Would you feel more competent to handle an emergency situation on the road if you were to complete a four-hour basic first aid course as part of your driving test?

Earlier this year a Colchester MP started a debate within the House of Commons, to raise the issue of basic first aid training as a part of learning to drive. Now my hubby recently became a student paramedic after formerly having worked as a professional driving instructor, so knows the importance of good basic first aid to preserve life, until the emergency services get there – so he thinks this is a really good idea.

Vince said, “With training, more people would feel confident in having to deal with a life-threatening emergency. And sometimes, in this day and age with the pressure put on our emergency services, the time limit between call and ambulance arrival, maybe a bit longer than most of us would want it to be.”

I live in Essex and the East of England ambulance response rate is 65.39 % to a life-threatening emergency within 8 minutes. Check out the national averages here…

The Highway Code states: to provide emergency care follow its instructions below:

Remember the letters D R A B C:

D – Danger Check that you are not in danger.

R – Response Try to get a response by asking questions and gently shaking their shoulders.

A – Airway If the person is not talking and the airway may be blocked, then place one hand under the chin and lift the chin up and forward. If they are still having difficulty with breathing then gently tilt the head back.

If the casualty is unconscious and breathing, place them in the recovery position until medical help arrives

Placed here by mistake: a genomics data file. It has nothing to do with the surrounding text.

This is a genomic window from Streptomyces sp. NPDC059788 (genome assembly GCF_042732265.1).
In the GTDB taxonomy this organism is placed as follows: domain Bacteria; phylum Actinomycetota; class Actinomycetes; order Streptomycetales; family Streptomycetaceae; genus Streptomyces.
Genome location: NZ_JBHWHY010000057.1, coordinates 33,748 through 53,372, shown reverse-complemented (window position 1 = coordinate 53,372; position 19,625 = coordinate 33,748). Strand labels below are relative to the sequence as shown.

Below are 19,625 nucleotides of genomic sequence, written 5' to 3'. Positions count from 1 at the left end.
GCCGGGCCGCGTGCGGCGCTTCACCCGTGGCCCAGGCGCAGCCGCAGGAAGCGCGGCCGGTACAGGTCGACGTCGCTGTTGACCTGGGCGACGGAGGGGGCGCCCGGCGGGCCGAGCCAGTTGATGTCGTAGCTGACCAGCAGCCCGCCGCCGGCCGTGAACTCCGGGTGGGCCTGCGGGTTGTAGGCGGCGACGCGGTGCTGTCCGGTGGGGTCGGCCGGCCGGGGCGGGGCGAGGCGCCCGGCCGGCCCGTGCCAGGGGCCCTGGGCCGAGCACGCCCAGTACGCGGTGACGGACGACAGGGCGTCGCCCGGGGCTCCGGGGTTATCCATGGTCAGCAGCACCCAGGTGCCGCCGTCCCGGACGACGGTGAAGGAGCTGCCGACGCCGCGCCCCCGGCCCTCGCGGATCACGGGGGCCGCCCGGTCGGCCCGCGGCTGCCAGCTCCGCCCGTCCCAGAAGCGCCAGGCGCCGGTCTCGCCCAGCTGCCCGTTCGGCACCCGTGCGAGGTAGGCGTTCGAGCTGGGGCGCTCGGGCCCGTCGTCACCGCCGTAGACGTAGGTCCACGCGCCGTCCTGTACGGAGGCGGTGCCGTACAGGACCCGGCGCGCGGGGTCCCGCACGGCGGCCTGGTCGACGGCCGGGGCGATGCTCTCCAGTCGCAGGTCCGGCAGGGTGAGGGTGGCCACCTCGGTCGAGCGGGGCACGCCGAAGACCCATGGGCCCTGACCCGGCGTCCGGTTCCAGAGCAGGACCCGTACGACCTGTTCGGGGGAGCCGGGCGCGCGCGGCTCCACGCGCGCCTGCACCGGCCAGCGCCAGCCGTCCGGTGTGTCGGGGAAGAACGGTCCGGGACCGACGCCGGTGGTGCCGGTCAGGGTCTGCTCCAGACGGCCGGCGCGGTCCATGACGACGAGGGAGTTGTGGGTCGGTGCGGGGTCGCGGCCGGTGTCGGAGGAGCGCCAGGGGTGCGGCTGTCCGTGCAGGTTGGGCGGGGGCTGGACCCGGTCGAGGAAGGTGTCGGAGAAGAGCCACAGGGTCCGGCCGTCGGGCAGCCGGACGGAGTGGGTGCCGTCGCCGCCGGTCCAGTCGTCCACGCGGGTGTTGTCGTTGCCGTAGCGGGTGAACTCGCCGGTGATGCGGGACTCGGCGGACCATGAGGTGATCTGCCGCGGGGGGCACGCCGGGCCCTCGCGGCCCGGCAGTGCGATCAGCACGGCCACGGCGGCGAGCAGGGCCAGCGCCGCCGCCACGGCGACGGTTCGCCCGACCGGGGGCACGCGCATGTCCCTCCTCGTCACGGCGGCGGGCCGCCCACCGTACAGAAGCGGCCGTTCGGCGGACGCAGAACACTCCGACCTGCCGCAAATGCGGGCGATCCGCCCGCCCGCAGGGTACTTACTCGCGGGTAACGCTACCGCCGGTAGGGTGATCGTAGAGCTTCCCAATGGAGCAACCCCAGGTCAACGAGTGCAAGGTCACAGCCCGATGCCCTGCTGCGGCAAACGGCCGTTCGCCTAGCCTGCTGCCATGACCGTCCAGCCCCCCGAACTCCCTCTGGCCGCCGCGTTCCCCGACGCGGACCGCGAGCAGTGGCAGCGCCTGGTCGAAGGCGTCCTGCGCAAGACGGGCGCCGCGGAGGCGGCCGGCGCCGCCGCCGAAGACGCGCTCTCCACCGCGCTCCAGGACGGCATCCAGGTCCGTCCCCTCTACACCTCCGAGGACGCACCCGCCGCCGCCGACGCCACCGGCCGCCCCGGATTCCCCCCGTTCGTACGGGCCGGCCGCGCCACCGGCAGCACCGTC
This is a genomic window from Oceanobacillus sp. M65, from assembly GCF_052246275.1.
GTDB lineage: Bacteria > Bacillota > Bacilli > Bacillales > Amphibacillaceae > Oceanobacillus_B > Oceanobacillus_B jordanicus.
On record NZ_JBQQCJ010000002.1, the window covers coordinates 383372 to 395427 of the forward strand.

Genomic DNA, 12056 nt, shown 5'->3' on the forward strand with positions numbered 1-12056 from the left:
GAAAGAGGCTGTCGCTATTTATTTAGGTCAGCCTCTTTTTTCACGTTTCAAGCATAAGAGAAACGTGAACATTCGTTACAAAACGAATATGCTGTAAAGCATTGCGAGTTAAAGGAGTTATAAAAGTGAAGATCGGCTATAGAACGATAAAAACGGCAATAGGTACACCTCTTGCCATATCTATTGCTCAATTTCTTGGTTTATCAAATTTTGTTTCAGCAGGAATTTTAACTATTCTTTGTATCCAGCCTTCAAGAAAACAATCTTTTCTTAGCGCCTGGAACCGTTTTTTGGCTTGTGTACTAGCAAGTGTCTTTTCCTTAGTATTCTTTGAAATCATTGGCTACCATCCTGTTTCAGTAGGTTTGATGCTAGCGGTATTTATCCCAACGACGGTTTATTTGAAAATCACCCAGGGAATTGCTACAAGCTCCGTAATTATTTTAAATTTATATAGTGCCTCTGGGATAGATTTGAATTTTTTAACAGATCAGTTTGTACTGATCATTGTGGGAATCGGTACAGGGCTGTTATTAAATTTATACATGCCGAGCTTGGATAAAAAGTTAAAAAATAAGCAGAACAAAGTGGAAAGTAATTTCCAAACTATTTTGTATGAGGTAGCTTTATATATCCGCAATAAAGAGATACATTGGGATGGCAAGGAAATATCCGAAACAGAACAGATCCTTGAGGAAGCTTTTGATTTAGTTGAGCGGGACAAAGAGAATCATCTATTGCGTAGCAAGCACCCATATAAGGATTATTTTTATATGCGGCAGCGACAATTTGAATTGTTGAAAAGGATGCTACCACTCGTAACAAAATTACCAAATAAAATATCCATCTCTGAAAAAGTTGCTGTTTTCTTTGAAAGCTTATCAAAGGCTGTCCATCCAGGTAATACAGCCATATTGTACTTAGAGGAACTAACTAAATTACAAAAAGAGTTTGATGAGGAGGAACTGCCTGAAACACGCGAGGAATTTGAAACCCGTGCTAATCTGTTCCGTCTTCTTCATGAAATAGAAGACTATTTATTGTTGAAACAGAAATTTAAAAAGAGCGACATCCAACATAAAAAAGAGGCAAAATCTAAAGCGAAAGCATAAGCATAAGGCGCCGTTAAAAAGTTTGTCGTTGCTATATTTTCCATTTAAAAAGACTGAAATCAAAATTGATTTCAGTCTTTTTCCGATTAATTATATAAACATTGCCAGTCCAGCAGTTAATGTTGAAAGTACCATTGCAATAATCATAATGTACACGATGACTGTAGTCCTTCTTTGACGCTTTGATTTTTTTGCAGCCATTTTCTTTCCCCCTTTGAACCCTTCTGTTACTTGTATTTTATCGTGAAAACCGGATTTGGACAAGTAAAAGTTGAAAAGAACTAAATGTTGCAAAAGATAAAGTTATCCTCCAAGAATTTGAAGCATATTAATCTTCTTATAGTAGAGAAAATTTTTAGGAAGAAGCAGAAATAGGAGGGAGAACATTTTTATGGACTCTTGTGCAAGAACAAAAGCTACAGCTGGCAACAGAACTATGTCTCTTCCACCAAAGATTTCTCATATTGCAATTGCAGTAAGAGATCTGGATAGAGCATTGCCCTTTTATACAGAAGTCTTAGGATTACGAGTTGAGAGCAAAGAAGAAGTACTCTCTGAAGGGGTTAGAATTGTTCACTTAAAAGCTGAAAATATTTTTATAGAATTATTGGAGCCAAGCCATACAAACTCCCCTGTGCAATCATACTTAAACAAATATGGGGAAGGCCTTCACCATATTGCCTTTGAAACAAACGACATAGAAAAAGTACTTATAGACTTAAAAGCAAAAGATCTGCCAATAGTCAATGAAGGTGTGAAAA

If the casualty is unconscious and breathing, place them in the recovery position until medical help arrives.

B – Breathing Normal breathing should be established. Once the airway is open check breathing for up to 10 seconds.

C – Compressions If they have no signs of life and there is no pulse, then chest compressions should be administered. Place 2 hands in the centre of the chest and press down hard and fast – around 5–6 centimetres and about twice a second. You may only need 1 hand for a child and shouldn’t press down as far. For infants, use 2 fingers in the middle of the chest when delivering compressions and don’t press down too far.


First, check for anything that may be in the wound, such as glass. Taking care not to press on the object, build up padding on either side of the object. If there’s nothing embedded, apply firm pressure over the wound to stem the flow of blood. As soon as practical, fasten a pad to the wound with a bandage or length of cloth. Use the cleanest material available. If a limb is bleeding but not broken, raise it above the level of the heart to reduce the flow of blood. Any restriction of blood circulation for more than a short time could cause long-term injuries.


Check the casualty for shock, and if possible, try to cool the burn for at least 10 minutes with plenty of clean, cold water or other non-toxic liquid. Don’t try to remove anything that’s sticking to the burn.

Be prepared

Always carry a first aid kit – you might never need it, but it could save a life. Learn first aid – you can get first aid training from a qualified organisation such as St John Ambulance and Brigade, St Andrew’s First Aid, British Red Cross Society, or any suitably qualified body.

The driving licence bill ( mandatory first aid training) has the support of the British Red Cross and St Johns Ambulance.

“Knowledge of first aid can be absolutely critical. The immediate initiation of CPR, for example, can double or even quadruple survival from cardiac arrest.”                 Will Quince. Colchester MP

Do you feel able?